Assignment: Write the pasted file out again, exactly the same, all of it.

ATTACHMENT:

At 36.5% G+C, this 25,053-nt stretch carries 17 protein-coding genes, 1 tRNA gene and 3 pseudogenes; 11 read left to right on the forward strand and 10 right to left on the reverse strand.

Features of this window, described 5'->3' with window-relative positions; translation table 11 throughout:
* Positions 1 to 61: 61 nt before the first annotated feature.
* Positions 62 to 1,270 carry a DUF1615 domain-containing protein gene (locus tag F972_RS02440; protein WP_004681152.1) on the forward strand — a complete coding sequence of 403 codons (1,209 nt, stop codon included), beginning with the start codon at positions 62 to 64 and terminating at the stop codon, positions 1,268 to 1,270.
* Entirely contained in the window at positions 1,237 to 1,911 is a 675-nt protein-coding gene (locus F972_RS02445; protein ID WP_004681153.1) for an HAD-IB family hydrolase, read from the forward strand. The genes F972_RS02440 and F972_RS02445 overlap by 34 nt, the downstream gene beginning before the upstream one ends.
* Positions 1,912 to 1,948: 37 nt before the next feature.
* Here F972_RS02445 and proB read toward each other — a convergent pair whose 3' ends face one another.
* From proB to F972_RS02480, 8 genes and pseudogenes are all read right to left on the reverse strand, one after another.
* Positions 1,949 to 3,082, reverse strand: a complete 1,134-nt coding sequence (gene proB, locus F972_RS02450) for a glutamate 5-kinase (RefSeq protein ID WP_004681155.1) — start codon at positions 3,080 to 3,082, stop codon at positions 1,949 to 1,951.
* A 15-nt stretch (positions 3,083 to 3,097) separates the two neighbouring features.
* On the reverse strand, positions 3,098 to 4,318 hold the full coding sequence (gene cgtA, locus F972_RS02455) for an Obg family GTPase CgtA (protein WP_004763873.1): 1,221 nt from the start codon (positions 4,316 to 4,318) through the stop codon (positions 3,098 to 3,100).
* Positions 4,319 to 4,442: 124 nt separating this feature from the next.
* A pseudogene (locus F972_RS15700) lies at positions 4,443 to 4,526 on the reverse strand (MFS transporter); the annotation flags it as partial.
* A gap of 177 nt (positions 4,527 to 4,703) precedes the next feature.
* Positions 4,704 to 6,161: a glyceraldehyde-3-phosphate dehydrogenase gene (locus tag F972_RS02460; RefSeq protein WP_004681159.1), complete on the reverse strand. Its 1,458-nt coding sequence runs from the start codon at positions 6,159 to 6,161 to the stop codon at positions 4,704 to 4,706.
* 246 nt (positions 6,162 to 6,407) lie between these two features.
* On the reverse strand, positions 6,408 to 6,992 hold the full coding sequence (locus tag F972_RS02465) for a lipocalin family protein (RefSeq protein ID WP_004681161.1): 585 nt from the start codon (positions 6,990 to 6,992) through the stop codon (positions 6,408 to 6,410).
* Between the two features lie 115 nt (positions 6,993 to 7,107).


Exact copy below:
At 36.5% G+C, this 25,053-nt stretch carries 17 protein-coding genes, 1 tRNA gene and 3 pseudogenes; 11 read left to right on the forward strand and 10 right to left on the reverse strand.

Features of this window, described 5'->3' with window-relative positions; translation table 11 throughout:
* Positions 1 to 61: 61 nt before the first annotated feature.
* Positions 62 to 1,270 carry a DUF1615 domain-containing protein gene (locus tag F972_RS02440; protein WP_004681152.1) on the forward strand — a complete coding sequence of 403 codons (1,209 nt, stop codon included), beginning with the start codon at positions 62 to 64 and terminating at the stop codon, positions 1,268 to 1,270.
* Entirely contained in the window at positions 1,237 to 1,911 is a 675-nt protein-coding gene (locus F972_RS02445; protein ID WP_004681153.1) for an HAD-IB family hydrolase, read from the forward strand. The genes F972_RS02440 and F972_RS02445 overlap by 34 nt, the downstream gene beginning before the upstream one ends.
* Positions 1,912 to 1,948: 37 nt before the next feature.
* Here F972_RS02445 and proB read toward each other — a convergent pair whose 3' ends face one another.
* From proB to F972_RS02480, 8 genes and pseudogenes are all read right to left on the reverse strand, one after another.
* Positions 1,949 to 3,082, reverse strand: a complete 1,134-nt coding sequence (gene proB, locus F972_RS02450) for a glutamate 5-kinase (RefSeq protein ID WP_004681155.1) — start codon at positions 3,080 to 3,082, stop codon at positions 1,949 to 1,951.
* A 15-nt stretch (positions 3,083 to 3,097) separates the two neighbouring features.
* On the reverse strand, positions 3,098 to 4,318 hold the full coding sequence (gene cgtA, locus F972_RS02455) for an Obg family GTPase CgtA (protein WP_004763873.1): 1,221 nt from the start codon (positions 4,316 to 4,318) through the stop codon (positions 3,098 to 3,100).
* Positions 4,319 to 4,442: 124 nt separating this feature from the next.
* A pseudogene (locus F972_RS15700) lies at positions 4,443 to 4,526 on the reverse strand (MFS transporter); the annotation flags it as partial.
* A gap of 177 nt (positions 4,527 to 4,703) precedes the next feature.
* Positions 4,704 to 6,161: a glyceraldehyde-3-phosphate dehydrogenase gene (locus tag F972_RS02460; RefSeq protein WP_004681159.1), complete on the reverse strand. Its 1,458-nt coding sequence runs from the start codon at positions 6,159 to 6,161 to the stop codon at positions 4,704 to 4,706.
* 246 nt (positions 6,162 to 6,407) lie between these two features.
* On the reverse strand, positions 6,408 to 6,992 hold the full coding sequence (locus tag F972_RS02465) for a lipocalin family protein (RefSeq protein ID WP_004681161.1): 585 nt from the start codon (positions 6,990 to 6,992) through the stop codon (positions 6,408 to 6,410).
* Between the two features lie 115 nt (positions 6,993 to 7,107).